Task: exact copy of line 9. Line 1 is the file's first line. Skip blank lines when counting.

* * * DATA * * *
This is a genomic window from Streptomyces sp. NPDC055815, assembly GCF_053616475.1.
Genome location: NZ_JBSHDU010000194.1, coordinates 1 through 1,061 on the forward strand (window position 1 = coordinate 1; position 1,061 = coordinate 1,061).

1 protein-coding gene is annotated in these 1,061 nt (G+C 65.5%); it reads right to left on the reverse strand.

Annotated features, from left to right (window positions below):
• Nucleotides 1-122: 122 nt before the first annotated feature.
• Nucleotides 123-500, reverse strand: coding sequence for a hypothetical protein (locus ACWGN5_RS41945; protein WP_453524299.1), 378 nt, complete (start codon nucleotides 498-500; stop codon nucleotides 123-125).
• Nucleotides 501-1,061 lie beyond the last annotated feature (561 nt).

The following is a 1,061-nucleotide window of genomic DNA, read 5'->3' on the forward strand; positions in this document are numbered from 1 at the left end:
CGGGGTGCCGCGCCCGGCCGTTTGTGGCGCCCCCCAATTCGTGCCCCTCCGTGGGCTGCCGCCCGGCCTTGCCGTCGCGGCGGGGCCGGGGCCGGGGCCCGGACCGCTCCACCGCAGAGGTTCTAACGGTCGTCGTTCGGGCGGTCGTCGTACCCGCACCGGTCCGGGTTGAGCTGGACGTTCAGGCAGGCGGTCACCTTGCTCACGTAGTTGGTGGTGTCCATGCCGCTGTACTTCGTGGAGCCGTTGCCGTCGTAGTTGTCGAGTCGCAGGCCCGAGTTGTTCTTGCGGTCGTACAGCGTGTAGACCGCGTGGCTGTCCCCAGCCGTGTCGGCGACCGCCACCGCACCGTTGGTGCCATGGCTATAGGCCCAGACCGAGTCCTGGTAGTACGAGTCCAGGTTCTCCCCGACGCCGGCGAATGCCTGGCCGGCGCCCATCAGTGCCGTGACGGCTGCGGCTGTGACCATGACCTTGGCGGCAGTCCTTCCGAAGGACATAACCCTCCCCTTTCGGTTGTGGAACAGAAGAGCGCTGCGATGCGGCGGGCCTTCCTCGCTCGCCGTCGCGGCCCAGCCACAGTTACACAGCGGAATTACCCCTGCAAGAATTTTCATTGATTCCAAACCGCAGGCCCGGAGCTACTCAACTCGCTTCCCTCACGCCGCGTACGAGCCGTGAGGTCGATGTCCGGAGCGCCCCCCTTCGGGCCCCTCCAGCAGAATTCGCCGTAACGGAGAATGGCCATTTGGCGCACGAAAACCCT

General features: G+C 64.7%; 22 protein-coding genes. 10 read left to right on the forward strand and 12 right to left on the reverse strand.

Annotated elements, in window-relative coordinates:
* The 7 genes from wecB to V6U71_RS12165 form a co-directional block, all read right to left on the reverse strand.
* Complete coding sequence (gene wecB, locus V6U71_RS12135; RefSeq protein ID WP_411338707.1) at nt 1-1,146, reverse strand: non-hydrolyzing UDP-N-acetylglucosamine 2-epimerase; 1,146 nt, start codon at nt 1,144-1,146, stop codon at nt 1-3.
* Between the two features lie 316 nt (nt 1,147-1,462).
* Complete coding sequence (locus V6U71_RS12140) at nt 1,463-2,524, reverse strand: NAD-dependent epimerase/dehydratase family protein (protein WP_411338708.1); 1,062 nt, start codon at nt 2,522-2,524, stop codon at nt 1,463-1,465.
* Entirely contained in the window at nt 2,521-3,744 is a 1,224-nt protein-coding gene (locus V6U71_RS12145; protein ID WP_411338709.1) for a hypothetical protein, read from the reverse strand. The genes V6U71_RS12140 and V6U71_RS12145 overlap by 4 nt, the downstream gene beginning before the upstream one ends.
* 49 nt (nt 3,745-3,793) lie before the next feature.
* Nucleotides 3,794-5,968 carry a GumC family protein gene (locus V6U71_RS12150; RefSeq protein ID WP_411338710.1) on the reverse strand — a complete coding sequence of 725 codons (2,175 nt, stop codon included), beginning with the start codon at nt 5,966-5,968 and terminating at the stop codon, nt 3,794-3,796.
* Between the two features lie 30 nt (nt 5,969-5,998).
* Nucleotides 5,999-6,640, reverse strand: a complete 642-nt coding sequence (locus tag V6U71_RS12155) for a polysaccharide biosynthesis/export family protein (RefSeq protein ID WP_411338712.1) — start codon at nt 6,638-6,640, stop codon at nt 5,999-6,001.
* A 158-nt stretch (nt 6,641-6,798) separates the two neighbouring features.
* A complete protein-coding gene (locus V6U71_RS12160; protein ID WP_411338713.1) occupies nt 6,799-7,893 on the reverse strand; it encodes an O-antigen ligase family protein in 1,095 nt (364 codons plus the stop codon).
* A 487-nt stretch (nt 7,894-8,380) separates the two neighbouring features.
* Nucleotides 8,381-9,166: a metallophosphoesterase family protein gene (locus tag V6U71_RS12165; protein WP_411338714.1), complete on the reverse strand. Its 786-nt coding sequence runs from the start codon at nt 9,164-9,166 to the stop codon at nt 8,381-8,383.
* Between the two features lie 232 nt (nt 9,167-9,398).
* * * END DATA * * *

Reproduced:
CGGGGTGCCGCGCCCGGCCGTTTGTGGCGCCCCCCAATTCGTGCCCCTCCGTGGGCTGCCGCCCGGCCTTGCCGTCGCGGCGGGGCCGGGGCCGGGGCCCGGACCGCTCCACCGCAGAGGTTCTAACGGTCGTCGTTCGGGCGGTCGTCGTACCCGCACCGGTCCGGGTTGAGCTGGACGTTCAGGCAGGCGGTCACCTTGCTCACGTAGTTGGTGGTGTCCATGCCGCTGTACTTCGTGGAGCCGTTGCCGTCGTAGTTGTCGAGTCGCAGGCCCGAGTTGTTCTTGCGGTCGTACAGCGTGTAGACCGCGTGGCTGTCCCCAGCCGTGTCGGCGACCGCCACCGCACCGTTGGTGCCATGGCTATAGGCCCAGACCGAGTCCTGGTAGTACGAGTCCAGGTTCTCCCCGACGCCGGCGAATGCCTGGCCGGCGCCCATCAGTGCCGTGACGGCTGCGGCTGTGACCATGACCTTGGCGGCAGTCCTTCCGAAGGACATAACCCTCCCCTTTCGGTTGTGGAACAGAAGAGCGCTGCGATGCGGCGGGCCTTCCTCGCTCGCCGTCGCGGCCCAGCCACAGTTACACAGCGGAATTACCCCTGCAAGAATTTTCATTGATTCCAAACCGCAGGCCCGGAGCTACTCAACTCGCTTCCCTCACGCCGCGTACGAGCCGTGAGGTCGATGTCCGGAGCGCCCCCCTTCGGGCCCCTCCAGCAGAATTCGCCGTAACGGAGAATGGCCATTTGGCGCACGAAAACCCT